There’s something downright depressing about Juliet Jacques’s account of her transition from male to female, because Jacques himself is depressed, at least when he’s still a male. And, still, Jacques’s Trans is also transformative, exhilarating, uplifting. It’s the mixture of the two that will have you riveted to the story much of the time, not because it is voyeuristic (it is not) but, rather, because another human being has acted courageously, written about it so that others may be informed, and mostly come out the other side of the operation into a better world than he knew before.
Parts of the book appeared in The Guardian, as the process was unfolding, and now we have a much more complete story of the author’s life with the expanded account. But where to start with this review? Perhaps with this revelation once Jacques’s old life has been closed. “While certain male friends felt like I was leaving them, some female ones felt I was joining them.” That’s quite lovely, expansive in a beautiful way. Dare I say the best of both worlds, explained sequentially? Perhaps even better, Jacques’s relationship with his parents—once they were able to get beyond their initial shock that he was going to undergo gender transformation—became the most positive that he had ever experienced. They came around and accepted him for what he was and convinced him to return home and live with them during the two months recovery from the operation.
Before that, things were quite different. Jacques states that at age ten, he knew that something was not right. He was depressed, alienated from others, and enjoyed cross-dressing in the privacy of his own house when others were away. Later, he gathered together bits and pieces of gay and trans life, mostly from reading and watching movies. The gender fluidity he observed at certain clubs (once he was in high school and the university) also offered him a new awareness of possibilities. But, still, the self-questioning that he had known for years persisted: “Why don’t you have any friends? Why doesn’t anyone love you? Why don’t you enjoy the gay clubs? You’re not really ‘gay,’ are you? Why aren’t you getting out of this cross-dressing ‘phase’? What happens when your parents find out? Why are you so depressed again? Wasn’t getting out of Horley [the small town near Gatwick where he grew up] supposed to fix this?” By this time, he’s attending the University of Manchester.
After university, he’s pretty much decided that his gender dysphoria has to come to an end. He wants to be a writer but isn’t particularly successful with that career—at least initially. Jobs of any kind are difficult (this is at the turn of the century), though he frequently has brief periods of work for the NHS (Britain’s National Health Service). He enjoys playing soccer with the guys but is increasingly unhappy with his body. Finally, after some years, he decides that he wants to be transgendered, a process that is covered by the NHS but involves years of psychological checks and balances. (His depression has continued, he’s suicidal, but these traits he believes are because he is still a male.)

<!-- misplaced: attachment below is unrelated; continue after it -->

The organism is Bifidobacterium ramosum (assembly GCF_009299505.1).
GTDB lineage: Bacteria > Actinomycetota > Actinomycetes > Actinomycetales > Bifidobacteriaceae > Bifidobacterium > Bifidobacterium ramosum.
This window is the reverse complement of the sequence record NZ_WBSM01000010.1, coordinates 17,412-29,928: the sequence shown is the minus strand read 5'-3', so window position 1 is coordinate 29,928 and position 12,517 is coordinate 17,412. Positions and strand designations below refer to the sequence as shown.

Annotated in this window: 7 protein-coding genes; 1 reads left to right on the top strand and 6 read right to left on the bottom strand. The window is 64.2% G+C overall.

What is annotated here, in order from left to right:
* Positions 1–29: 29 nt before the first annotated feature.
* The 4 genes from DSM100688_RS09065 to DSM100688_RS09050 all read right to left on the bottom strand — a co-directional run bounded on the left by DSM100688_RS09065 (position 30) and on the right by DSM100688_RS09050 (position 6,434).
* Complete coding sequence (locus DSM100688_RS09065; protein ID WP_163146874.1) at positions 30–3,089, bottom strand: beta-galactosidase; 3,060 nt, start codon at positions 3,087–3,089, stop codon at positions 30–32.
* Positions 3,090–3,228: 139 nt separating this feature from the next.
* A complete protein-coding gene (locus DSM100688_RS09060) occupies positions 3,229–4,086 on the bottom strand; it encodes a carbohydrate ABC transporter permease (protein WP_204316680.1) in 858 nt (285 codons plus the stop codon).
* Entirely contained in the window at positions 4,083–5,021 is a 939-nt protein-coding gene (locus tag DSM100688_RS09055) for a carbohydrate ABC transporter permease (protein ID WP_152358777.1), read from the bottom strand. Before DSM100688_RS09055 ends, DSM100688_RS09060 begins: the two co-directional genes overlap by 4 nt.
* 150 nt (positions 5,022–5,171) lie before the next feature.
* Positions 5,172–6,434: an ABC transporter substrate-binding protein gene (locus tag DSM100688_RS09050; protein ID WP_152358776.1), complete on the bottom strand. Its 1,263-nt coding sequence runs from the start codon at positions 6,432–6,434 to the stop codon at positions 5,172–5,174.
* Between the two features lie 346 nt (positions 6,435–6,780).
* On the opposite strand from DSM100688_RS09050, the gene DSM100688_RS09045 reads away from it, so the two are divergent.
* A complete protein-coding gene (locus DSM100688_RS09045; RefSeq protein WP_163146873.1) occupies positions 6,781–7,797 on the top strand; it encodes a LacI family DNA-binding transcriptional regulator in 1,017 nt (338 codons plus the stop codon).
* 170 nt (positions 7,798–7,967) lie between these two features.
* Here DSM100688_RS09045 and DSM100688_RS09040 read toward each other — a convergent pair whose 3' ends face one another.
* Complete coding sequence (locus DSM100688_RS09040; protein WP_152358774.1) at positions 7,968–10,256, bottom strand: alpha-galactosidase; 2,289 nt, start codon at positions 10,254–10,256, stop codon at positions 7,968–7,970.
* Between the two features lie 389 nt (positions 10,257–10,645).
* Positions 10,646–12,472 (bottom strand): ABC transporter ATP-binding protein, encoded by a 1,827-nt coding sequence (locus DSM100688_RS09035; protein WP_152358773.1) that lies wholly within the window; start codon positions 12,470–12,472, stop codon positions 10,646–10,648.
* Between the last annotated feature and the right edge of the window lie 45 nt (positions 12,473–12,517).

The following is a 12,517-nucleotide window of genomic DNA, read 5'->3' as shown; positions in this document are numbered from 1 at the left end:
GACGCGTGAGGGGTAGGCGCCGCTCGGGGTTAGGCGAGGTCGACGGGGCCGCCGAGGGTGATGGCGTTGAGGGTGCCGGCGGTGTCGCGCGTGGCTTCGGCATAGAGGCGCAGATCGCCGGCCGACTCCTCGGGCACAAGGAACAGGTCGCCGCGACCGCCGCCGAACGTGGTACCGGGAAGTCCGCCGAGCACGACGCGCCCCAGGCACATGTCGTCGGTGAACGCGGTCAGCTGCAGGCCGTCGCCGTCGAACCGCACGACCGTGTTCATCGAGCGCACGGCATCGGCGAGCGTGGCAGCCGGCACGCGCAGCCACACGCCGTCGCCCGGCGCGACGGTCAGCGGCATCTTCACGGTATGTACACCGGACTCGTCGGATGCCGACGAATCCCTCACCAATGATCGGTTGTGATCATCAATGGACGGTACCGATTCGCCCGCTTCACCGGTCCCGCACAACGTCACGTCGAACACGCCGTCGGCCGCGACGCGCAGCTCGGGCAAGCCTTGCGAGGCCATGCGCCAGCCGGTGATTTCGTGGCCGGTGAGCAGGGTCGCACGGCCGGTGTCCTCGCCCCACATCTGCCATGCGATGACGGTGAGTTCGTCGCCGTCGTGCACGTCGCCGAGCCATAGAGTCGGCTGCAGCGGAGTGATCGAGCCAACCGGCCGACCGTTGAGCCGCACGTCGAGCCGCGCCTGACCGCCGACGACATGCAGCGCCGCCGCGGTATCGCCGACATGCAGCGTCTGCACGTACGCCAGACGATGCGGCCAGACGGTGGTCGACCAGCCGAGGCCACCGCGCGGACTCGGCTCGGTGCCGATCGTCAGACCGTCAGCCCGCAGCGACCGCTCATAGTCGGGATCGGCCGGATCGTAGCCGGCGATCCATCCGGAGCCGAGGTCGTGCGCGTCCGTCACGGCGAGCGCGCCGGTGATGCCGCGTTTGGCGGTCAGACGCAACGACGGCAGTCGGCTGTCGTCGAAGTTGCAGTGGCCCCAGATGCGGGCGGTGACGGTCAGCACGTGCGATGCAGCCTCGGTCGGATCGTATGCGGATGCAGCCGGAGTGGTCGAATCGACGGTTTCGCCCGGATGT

Thus the process finally begins, after a fairly lengthy period of time dressing and going out in public as a woman (with all the negative humiliations that means from males who themselves are often confused about their own identities). Once he makes the final decision, he writes a very sensitive letter to his friends, most of whom respond positively. And—equally important—he begins writing about the entire process for The Guardian. The prolonged stages required before surgery include changing his name to what he wants to be called in the future—Juliet Jacques—and all his legal documents (we never learn his birth name). Then there’s electrolysis to eliminate facial and body hair, followed by training to raise his voice. When those are completed, he gets the go ahead for hormone treatment, which will finally be followed by surgery. All of these stages are supported with psychological therapy in order to determine that he genuinely wants to transform into a woman.
There are plenty of asides to his work and accounts of his non-sexual relations with others. He/she includes numerous examples of others who have undergone the difficult transformation. One man decided that he wanted to reverse the process. Fortunately, that was before surgery, so it was possible. And, sadly, there are references to the high frequency of those transgendered people being murdered. (Transgendered males appear to be more of an attraction and a threat to straight males than gays.) Just before his own actual surgery, he states, “I just want this fucking thing [his penis] off my body,” sounding quite definitive.
There’s plenty of post-operative pain to endure, the need to frequently dilate her vagina so that it will not close up, and phantom-limb sensations about her excised penis. She’s jobless for a period of time, mostly dependent on her parents and the state for support. But, finally, things turn in the right direction. As she sums up, “After I finished the Guardian series, I felt so burnt out. I scaled back my social life and Internet presence, and my feelings about the transition changed. I became so angry about how long the Real Life Experience took, and how difficult it was. Writing this book, I arrived at a more nostalgic attitude about certain aspects of my life, particularly my pre-transitional explorations of gender.”
Although Juliet Jacques states that she still feels like an outsider, Trans: A Memoir is a very brave book. My admiration goes out to Jacques and anyone else who undergoes the process.
Julie Jacques: Trans: A Memoir
Verso, 311 pp., $26.95